Bilawal’s Stance About Kashmir Puts an End to Hopes of Diplomatic Ties Between India and Pakistan

Hopes of restoration in relations were dashed by Bilawal's hard position on Kashmir. The attacks have changed the way that the young Indians see Pakistan.

Both the flags of Pakistan and India were raised high at the Wagah-Attari border on a cool September day in 2005 as drums rolled on either side of the boundary to announce one of the greatest prisoner swaps between the two nations. Prisoners from both nations were lined up neatly on the ground, some waiting impatiently to be reunited with their families while wearing no shoes.

They regarded the large gates that separated the two warring nations with disillusionment because most had already served longer prison terms than were necessary. As a consequence of their confinement, some had suffered from mental problems.

This prisoner swap was carried out as part of the “confidence-building measures” (CBMs) between Gen. Pervez Musharraf of Pakistan and Manmohan Singh, the prime minister of India.

In order to provide fast access to consulates and prompt deportation once the inmates have served their sentences, both nations share lists of detainees in each other’s custody. This was accomplished later in May 2008 through the signing of a consular access agreement. But following the Mumbai acts of terrorism, the system deteriorated, and inmates were kept behind bars despite the fact they had completed their sentences.

However, the bus service was stopped whenever there was a fight or an assault. In April 2020, when India unilaterally declared the suspension of commerce, it was ultimately entirely halted. But even before that, the Mumbai attacks had already decided the future of relations between India and Pakistan.

The Mumbai attacks, in which 174 people died in front of the entire world while being broadcast live on television, were a turning point for India. The new narrative disproved the romantic ideas that the older demographic of Indians had cherished since the division of land was lost, and young Indians came to believe that Pakistan brought violence to their towns. The Mumbai attacks changed how the younger generation of Indians saw Pakistan.

Bilawal Bhutto-Zardari, the foreign minister, took a significant political risk by travelling to Goa to participate in the Shanghai Cooperation Organisation (SCO) conference. The trials of individuals charged with the Mumbai attacks are ongoing in Pakistan.

Since 2009, three prosecutors, in this case, have shifted. Three people were abruptly fired: one was killed, another had a heart attack, and the third died. While the Mumbai attack suspects are facing charges in Pakistan’s anti-terrorism courts, the government has tried citizens as well as human rights advocates in non-civil forums. New Delhi has taken note of the inconsistent manner in which cases related to the Mumbai bombings have been pursued.

The BJP was still upset by Foreign Minister Bhutto-Zardari’s previous comments on Prime Minister Narendra Modi, “Osama bin Laden is dead, but the butcher of Gujarat lives,” when he later travelled to Goa. Since he could not hold a press meeting with Indian media, prominent Indian media had limited opportunity to criticise Pakistan’s top officials.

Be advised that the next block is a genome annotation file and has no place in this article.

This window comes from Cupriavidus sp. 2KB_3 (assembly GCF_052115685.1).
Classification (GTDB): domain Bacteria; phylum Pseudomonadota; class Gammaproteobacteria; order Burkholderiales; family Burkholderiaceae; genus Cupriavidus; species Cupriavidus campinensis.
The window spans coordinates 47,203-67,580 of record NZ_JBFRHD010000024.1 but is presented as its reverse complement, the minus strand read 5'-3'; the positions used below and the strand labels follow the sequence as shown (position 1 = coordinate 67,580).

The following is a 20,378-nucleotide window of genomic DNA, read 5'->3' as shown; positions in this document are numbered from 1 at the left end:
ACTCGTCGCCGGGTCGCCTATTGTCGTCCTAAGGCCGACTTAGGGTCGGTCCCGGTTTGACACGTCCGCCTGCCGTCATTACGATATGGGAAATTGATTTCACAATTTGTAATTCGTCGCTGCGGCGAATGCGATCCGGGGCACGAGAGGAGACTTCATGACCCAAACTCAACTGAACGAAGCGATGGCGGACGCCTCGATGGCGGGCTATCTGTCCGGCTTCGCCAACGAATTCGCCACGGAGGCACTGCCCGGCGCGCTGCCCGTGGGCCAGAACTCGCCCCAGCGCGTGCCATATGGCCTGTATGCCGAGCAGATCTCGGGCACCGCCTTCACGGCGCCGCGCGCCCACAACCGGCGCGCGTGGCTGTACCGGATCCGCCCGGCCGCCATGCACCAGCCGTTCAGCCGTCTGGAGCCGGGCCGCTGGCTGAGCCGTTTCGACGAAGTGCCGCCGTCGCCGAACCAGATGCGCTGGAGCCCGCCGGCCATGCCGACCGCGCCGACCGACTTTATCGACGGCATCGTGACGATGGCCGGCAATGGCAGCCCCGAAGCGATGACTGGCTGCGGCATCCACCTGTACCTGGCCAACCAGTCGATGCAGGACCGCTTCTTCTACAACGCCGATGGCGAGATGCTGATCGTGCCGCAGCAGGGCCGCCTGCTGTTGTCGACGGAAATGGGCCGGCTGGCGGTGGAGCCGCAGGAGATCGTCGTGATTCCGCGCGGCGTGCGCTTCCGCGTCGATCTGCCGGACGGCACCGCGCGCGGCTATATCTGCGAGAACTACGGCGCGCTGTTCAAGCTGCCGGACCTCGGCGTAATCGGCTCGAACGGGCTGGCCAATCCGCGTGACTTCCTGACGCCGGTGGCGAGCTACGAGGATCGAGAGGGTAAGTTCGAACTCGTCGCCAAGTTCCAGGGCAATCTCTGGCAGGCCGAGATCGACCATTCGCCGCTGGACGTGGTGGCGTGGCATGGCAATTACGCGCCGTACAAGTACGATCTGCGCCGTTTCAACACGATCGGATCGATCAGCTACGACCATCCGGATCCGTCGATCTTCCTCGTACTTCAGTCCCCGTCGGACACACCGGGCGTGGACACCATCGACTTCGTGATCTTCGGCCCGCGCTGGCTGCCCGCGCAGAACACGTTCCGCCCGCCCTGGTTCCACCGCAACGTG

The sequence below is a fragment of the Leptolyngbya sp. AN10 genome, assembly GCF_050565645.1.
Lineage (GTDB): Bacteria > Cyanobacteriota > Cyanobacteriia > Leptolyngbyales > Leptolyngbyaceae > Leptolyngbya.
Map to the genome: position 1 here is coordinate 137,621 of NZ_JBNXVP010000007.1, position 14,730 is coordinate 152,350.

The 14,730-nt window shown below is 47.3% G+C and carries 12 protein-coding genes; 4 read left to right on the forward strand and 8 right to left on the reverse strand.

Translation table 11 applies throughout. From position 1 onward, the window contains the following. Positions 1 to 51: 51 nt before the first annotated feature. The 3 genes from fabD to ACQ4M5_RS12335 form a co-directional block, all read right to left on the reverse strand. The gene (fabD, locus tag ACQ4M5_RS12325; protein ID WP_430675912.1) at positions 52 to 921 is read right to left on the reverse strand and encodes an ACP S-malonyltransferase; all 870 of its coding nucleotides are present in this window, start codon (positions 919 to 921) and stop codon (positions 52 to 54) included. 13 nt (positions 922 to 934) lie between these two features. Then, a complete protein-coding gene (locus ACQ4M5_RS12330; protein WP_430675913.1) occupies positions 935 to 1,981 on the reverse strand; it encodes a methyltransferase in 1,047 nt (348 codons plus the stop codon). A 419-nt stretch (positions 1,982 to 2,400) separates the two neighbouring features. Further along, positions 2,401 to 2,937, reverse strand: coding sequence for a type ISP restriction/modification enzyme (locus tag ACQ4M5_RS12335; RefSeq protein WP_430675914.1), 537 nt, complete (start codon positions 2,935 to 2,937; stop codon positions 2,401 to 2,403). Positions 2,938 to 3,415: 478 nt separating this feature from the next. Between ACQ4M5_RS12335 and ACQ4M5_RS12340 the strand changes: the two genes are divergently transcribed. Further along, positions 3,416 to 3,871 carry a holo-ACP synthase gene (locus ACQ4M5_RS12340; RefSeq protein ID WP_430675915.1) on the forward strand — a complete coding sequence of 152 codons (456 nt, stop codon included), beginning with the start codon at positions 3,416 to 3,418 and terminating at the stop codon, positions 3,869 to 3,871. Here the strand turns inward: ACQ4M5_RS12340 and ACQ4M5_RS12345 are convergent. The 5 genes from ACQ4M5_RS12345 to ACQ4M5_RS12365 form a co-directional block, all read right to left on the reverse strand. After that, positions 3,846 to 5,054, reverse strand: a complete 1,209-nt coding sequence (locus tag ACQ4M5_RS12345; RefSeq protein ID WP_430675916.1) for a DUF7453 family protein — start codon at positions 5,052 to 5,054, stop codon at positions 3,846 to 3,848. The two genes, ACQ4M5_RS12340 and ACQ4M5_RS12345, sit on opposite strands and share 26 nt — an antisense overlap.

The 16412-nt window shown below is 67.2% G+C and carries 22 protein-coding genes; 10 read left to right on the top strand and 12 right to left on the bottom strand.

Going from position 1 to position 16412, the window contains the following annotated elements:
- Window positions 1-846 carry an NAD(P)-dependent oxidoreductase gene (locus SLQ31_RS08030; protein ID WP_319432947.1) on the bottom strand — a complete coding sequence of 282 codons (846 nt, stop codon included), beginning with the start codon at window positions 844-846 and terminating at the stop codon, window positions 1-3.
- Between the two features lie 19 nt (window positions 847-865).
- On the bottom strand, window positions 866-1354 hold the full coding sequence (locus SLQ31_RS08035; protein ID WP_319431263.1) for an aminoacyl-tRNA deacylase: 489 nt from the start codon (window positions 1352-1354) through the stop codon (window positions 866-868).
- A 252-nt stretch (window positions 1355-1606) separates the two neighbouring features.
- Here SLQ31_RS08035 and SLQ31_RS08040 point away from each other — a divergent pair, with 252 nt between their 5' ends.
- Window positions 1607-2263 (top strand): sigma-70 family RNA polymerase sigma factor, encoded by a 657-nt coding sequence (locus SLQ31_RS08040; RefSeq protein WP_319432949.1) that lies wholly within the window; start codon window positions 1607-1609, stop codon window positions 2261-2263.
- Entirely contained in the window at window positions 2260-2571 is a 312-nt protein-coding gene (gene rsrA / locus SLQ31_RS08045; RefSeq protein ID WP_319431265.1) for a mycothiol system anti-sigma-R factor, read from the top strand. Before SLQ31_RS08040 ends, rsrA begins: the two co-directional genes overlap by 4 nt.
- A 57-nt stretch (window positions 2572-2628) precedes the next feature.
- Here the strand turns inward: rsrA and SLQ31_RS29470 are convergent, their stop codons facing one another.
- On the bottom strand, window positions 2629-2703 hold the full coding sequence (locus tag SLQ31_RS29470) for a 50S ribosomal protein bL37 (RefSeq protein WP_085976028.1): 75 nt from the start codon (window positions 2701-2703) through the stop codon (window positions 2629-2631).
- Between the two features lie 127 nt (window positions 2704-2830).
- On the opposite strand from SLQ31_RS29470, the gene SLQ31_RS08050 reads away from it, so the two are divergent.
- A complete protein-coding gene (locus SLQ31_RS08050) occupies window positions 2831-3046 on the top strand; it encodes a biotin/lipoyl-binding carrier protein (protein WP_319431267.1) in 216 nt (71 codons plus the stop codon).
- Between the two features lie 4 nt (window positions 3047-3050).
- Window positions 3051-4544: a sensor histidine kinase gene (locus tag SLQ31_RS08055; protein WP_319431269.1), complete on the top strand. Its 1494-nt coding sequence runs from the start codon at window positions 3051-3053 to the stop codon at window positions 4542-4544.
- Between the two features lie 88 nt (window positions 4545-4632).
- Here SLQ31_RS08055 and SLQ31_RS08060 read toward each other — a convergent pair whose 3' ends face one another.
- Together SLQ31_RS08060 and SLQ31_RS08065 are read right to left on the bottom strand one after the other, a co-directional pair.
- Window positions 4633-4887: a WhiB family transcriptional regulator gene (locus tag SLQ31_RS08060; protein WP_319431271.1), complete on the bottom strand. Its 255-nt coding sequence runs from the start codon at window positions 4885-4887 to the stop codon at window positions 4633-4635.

While political pundits increased pressure on Bhutto-Zardari to bring up the Kashmir issue at the international meeting, the extremists in PTI at home criticised her for visiting the summit at all. The foreign minister declared releasing of 600 Indian fishermen as an act of goodwill, which ought to have calmed down the Indians.

However, the BJP leadership took exception to his interviews with two prominent Indian journalists in which he defended Pakistan’s stance on Kashmir. They felt that at a global meeting, bilateral issues should not have been taken up. He warned them “not to get caught up in weaponizing terrorism for international point-scoring,” which infuriated the Indians further.

When the foreign minister stated that diplomatic relations would not resume until India changed its stance on Kashmir before August 2019, all expectations for them were dashed. He criticised India for holding the G20 summit in Srinagar and forewarned that “we will give such a response that it will be remembered” when it took place.

Insinuating that Pakistan will be held accountable for any militancy in Kashmir during the G20 summit, his statements were quickly picked up by the media and patched with the news that five army troops were killed in a gun battle with militants in Jammu and Kashmir’s Rajouri district.

In a stinging press conference, India’s External Affairs Minister Subramanian Jaishankar yelled, “Weaponising terrorism!”, as soon as Bhutto-Zardari was waiting to board her flight home. “We are not scoring diplomatic points, we are diplomatically exposing Pakistan.” And about Kashmir, he roared, “Pakistan has nothing to do with the G20 summit or Kashmir, they should just vacate … Kashmir [AJK]!”

The SCO, a global meeting where participants were debating how to advance the bloc economically, abruptly became an India-Pakistan round-off, a sobering reminder of how their mutual animosity had rendered Saarc obsolete.

Herein lays yet another chance for these two snobbish countries: either join the rest of the world, which is concerned with regional and economic convergence or keep undermining the potential of their citizens. For the time being, lone fishermen and broken families who don’t threaten the security of either country remain to bear the price for false patriotism.

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